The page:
Just as the typical phishers have figured out how to mimic a legitimate company’s email structure and tone to try and dupe unsuspecting victims, malicious actors have turned to trying to phish on social media. Phishers will target social media users by providing login alerts to the legitimate user. They then go one step further and send erroneous links to a person’s social media messengers or emails. If you find yourself in this situation, do not click on the link but seek out the legitimate site yourself and check your account from there. When in doubt, it is always safest to go back to the original source.
Social engineering is the psychological manipulation of a person to try and get them to divulge some sort of private or confidential information. Malicious actors do not always take the “nice” way out of things by trying to trick you, as some will try and scare information out of you. These cybercriminals take social engineering to social media platforms via direct messages with that typical threatening nature. These DMs will ask for immediate action or else. The “or else” can be an empty threat or it may be threat of exposing private information or pictures. It can also be something under the guise of “click this link immediately!” to get a person nervous enough to click without thinking — these links are usually full of malware and other unsavory cyber risks.
While we all have that one crazy family member or old high school friend we will just quickly scroll passed while on social media because they share too much information with us, this is more of a risk than just being an annoyance to other social mediate users online. Oversharing where you are at all times in real time is a major physical risk because people know you are away from your home or at a specific location. Beyond the physical threats that oversharing your location can present, there are risks of sharing personal things that you always think of or that you hold dear, particularly if you do not practice strong password hygiene. For example, if you post how your lucky number is 4, your anniversary is this day, children’s birthdays are this and that day, and your street you grew up on was Leisure Lane, malicious actors could use this information to try and guess your passwords. While it is common guidance to not use these personal things for password creation, if you do so and you overshare, you’ve created an easily solvable puzzle for the scammers to decipher.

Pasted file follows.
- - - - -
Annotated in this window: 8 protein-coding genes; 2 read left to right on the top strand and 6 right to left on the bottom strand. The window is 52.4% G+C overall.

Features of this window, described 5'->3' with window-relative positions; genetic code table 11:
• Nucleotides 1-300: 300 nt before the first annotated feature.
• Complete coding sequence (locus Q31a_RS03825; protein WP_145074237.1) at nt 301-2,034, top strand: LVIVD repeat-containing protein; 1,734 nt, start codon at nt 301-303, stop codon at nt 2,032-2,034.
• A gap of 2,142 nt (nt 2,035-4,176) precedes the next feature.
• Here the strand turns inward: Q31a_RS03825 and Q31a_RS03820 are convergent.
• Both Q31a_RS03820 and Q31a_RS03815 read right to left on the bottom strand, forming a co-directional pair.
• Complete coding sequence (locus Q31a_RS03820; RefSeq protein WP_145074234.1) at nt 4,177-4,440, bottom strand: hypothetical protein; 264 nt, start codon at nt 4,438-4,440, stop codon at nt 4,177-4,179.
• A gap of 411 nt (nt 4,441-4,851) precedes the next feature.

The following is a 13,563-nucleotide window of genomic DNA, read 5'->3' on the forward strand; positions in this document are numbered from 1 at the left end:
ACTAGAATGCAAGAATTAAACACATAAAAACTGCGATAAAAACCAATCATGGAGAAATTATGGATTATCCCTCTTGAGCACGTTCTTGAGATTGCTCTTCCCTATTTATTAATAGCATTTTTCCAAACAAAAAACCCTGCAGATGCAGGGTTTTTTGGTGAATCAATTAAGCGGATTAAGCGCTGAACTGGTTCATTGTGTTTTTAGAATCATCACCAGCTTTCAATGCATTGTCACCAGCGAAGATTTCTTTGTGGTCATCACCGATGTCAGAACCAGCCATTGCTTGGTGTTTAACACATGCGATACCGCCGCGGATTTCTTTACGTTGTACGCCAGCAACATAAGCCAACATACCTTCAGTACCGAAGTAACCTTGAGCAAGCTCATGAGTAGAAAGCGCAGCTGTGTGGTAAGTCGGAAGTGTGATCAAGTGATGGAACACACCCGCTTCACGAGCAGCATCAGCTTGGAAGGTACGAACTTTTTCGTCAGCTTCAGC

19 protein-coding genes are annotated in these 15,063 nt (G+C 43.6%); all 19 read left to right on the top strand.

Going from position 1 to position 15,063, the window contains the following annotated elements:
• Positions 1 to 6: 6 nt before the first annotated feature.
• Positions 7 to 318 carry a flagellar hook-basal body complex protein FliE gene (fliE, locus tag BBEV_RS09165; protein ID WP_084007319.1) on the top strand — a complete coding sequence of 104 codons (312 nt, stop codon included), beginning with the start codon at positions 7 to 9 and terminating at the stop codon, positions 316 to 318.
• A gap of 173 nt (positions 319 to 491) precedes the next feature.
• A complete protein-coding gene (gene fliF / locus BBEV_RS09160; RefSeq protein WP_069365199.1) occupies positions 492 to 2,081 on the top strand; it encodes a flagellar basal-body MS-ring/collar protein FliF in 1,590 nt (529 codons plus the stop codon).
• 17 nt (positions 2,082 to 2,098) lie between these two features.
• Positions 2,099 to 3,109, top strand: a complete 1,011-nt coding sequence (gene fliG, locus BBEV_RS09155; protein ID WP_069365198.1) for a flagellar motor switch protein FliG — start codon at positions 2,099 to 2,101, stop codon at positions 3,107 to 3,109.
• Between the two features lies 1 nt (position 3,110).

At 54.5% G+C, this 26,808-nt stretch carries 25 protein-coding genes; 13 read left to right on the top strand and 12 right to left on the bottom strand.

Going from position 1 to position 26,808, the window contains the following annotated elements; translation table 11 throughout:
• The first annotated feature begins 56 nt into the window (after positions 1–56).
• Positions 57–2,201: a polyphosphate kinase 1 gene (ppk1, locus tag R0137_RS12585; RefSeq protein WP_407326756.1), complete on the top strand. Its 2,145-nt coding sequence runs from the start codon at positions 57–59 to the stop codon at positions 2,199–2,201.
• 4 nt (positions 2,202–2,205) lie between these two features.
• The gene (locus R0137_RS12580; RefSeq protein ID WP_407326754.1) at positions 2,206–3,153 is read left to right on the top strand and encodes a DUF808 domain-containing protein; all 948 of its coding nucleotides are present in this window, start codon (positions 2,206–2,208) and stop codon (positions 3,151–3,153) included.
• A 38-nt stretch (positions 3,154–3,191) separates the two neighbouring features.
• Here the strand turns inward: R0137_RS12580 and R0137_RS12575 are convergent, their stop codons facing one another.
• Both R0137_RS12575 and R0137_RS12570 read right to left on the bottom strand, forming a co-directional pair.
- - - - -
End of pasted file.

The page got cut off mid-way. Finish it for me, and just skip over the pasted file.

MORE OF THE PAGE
On occasion, we will need to login to our social media accounts again after a long time of not entering such login credentials. However, a cyber attack known as a “false flag” tries to trick the user into entering login credentials by prompting them for such authentication. The prompt asks the victim to update their password; once this has been changed by the unsuspecting user, the attacker steals the username and password for that person and will steal more personal information from that encounter. Users should be aware of any urgent requests from social media sites to reset a password as this is likely a false flag and not legitimate.